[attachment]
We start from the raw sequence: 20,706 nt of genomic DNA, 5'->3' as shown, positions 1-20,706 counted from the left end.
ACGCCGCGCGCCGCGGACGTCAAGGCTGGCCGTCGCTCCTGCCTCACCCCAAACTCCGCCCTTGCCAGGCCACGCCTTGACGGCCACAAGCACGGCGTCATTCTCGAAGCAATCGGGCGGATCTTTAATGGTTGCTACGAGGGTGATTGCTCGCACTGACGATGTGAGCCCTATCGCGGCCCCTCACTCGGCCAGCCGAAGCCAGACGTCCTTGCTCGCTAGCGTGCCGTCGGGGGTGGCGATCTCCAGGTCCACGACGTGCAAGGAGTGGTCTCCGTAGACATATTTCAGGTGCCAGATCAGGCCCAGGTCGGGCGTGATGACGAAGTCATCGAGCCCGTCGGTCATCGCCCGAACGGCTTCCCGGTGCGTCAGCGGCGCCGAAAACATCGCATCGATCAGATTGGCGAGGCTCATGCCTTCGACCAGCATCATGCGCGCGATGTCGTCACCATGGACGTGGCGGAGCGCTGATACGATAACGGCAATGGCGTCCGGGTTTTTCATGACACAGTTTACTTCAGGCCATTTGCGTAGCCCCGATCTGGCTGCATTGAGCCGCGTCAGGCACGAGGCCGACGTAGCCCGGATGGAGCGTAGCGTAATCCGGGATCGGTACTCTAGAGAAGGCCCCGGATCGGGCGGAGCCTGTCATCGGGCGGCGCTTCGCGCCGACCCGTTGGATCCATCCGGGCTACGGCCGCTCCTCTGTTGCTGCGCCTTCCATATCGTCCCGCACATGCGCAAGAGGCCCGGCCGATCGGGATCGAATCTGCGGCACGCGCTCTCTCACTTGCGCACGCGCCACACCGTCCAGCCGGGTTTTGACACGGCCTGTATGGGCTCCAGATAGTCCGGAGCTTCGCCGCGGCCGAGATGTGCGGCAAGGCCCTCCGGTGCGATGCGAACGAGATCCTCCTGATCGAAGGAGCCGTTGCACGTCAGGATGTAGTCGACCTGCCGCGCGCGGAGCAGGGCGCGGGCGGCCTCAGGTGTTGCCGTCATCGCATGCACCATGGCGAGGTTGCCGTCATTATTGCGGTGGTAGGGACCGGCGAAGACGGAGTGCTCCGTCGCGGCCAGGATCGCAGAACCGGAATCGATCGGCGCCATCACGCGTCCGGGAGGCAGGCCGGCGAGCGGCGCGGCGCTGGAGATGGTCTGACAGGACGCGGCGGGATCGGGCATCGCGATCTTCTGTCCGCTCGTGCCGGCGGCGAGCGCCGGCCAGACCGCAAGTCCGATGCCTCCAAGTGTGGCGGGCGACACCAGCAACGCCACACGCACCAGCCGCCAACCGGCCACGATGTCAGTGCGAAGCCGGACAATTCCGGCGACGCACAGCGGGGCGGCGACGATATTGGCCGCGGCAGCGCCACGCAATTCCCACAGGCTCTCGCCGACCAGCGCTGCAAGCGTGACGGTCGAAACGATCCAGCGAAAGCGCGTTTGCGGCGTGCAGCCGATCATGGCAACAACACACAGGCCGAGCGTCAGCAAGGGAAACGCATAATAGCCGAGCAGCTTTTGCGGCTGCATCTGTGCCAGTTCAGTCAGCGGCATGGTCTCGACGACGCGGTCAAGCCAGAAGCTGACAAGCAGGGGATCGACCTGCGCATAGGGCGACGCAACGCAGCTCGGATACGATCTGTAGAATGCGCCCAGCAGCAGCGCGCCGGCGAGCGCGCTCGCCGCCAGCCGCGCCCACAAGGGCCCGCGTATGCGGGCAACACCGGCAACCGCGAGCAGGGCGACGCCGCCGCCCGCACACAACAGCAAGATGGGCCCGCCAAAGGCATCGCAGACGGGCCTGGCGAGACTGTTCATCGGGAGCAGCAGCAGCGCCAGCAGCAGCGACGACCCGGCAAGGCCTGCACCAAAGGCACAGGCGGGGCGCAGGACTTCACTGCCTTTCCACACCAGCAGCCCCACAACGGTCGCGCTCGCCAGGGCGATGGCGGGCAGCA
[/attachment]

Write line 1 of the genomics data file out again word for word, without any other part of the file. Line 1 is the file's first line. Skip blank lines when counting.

We start from the raw sequence: 20,706 nt of genomic DNA, 5'->3' as shown, positions 1-20,706 counted from the left end.